Tuesday, September 4, 2012

Book Review - "Poor Economics" by A. Banerjee and E. Duflo



What is the root cause of poverty? Is foreign aid beneficial to countries? Often, we get stuck on these 'big' questions instead of looking more closely at particular situations and learning from them. The main argument of this book is that we can not generalize solutions to problems connected with poverty. In fact, solutions that might work in some situations might not work in others. Thus, the reader is presented with a multi-perspective, highly contextualized framework through which to analyse the challenges that developing countries are faced with in tackling poverty.

The concept of a 'poverty trap' is debated in the beginning of the book. Believers in such a trap represent it economically through an S-shaped curve, while those who see it as a temporary phenomenon represent poverty through an L-shaped curve. There is no correct approach, but a certain methodology is described, which entails two features: One, there is now high quality data available from poor countries that was not previously available that is used to better understand reality. Two, studies can be done through Randomized Control Trials (RCTs)  in which researchers collaborate with local partners to conduct large scale experiments in which different versions of the same program are assigned to individuals/communities. The results analyse the effects of the treatment. Through RCTs, theories can be tested in multiple regions, over multiple trials. The authors founded the Poverty Action Lab in 2003 to use this methodology ; In 2010, 240 experiments were conducted over 40 countries using RCTs. The arguments propagated by the authors in this book are based on this methodology.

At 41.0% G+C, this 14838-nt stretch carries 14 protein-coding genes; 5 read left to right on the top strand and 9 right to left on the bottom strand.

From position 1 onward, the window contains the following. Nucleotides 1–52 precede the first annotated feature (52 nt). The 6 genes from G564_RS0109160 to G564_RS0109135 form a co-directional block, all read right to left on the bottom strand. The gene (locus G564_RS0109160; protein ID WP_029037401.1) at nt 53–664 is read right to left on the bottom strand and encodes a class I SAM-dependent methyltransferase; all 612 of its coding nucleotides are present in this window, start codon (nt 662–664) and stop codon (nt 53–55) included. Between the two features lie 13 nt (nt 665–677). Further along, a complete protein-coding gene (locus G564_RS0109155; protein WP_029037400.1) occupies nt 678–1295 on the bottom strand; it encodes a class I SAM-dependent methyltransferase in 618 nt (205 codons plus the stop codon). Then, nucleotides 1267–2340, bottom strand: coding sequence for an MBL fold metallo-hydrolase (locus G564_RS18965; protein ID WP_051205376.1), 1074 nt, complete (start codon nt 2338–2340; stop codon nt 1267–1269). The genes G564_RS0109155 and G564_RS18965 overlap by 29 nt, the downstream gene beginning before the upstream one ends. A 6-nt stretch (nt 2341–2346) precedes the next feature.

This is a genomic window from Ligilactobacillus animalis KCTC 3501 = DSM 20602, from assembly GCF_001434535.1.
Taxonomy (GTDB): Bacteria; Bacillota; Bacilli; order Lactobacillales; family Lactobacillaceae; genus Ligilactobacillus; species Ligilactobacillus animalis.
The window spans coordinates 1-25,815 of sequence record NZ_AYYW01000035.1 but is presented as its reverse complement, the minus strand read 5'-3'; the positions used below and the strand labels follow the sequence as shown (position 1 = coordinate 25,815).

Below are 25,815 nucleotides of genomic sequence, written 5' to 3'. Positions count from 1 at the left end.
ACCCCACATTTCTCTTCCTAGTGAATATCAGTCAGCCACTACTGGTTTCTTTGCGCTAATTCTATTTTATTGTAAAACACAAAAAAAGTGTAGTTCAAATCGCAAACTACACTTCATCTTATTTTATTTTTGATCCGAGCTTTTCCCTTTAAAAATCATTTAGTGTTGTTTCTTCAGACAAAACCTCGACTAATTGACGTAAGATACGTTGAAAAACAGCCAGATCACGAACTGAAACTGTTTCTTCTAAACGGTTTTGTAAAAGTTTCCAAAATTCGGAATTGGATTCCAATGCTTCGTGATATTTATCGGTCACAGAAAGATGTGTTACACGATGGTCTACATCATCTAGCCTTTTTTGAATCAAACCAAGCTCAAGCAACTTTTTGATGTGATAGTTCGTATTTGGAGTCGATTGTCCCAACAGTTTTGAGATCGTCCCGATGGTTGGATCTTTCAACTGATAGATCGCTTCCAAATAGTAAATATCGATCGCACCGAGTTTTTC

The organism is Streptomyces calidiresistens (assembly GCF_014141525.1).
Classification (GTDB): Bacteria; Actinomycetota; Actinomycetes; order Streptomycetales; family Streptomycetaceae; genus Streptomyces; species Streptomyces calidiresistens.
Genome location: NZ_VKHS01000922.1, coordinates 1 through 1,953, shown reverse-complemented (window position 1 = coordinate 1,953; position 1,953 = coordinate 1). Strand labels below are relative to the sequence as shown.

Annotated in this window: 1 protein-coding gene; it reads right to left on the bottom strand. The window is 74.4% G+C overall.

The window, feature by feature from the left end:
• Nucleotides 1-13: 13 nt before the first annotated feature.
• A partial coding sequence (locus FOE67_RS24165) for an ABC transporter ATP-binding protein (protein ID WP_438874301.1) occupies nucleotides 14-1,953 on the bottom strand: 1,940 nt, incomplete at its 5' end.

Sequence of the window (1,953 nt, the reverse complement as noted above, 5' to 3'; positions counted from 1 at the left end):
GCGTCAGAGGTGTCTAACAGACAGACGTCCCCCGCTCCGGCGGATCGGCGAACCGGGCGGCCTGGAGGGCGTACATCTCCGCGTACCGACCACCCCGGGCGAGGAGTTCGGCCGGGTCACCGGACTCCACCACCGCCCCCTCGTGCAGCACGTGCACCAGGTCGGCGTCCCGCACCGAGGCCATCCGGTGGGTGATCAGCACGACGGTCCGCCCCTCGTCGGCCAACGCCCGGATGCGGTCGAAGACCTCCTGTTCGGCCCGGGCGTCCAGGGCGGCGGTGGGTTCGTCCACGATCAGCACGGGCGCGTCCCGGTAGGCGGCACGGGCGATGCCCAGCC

Nutrition is one of the key areas highlighted in the beginning of the book. Through RCTs it has been found that the poor are eating less even though incomes are generally higher than they used to be. The poor are also eating less nutritious and more expensive food. The epistemic premise of this trend is that as an individual constrained by limited resources, one would prefer small pleasures like taste over calorie-based fulfilment. Another influencing factor is that some events are more important than eating nutritious food, such as weddings in India and funerals in South Africa (p. 37).